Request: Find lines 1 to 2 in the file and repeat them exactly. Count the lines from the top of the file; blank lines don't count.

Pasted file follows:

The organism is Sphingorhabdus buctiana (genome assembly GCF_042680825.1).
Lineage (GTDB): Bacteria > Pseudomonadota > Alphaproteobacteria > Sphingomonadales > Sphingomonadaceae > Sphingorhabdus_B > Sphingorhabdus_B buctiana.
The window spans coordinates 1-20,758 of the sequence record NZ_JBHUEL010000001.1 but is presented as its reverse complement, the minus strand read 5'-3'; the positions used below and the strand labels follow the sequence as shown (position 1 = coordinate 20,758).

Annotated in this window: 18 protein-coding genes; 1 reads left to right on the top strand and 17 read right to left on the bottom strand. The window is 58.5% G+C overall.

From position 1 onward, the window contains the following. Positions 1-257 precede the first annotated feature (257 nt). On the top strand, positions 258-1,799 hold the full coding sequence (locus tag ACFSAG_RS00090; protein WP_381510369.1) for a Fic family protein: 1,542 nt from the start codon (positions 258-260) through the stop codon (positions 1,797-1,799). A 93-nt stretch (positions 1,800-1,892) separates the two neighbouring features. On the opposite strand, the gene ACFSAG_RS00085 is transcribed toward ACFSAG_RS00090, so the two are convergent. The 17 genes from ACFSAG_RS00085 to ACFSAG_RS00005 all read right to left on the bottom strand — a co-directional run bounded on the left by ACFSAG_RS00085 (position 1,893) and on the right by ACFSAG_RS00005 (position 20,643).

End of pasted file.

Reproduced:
The organism is Sphingorhabdus buctiana (genome assembly GCF_042680825.1).
Lineage (GTDB): Bacteria > Pseudomonadota > Alphaproteobacteria > Sphingomonadales > Sphingomonadaceae > Sphingorhabdus_B > Sphingorhabdus_B buctiana.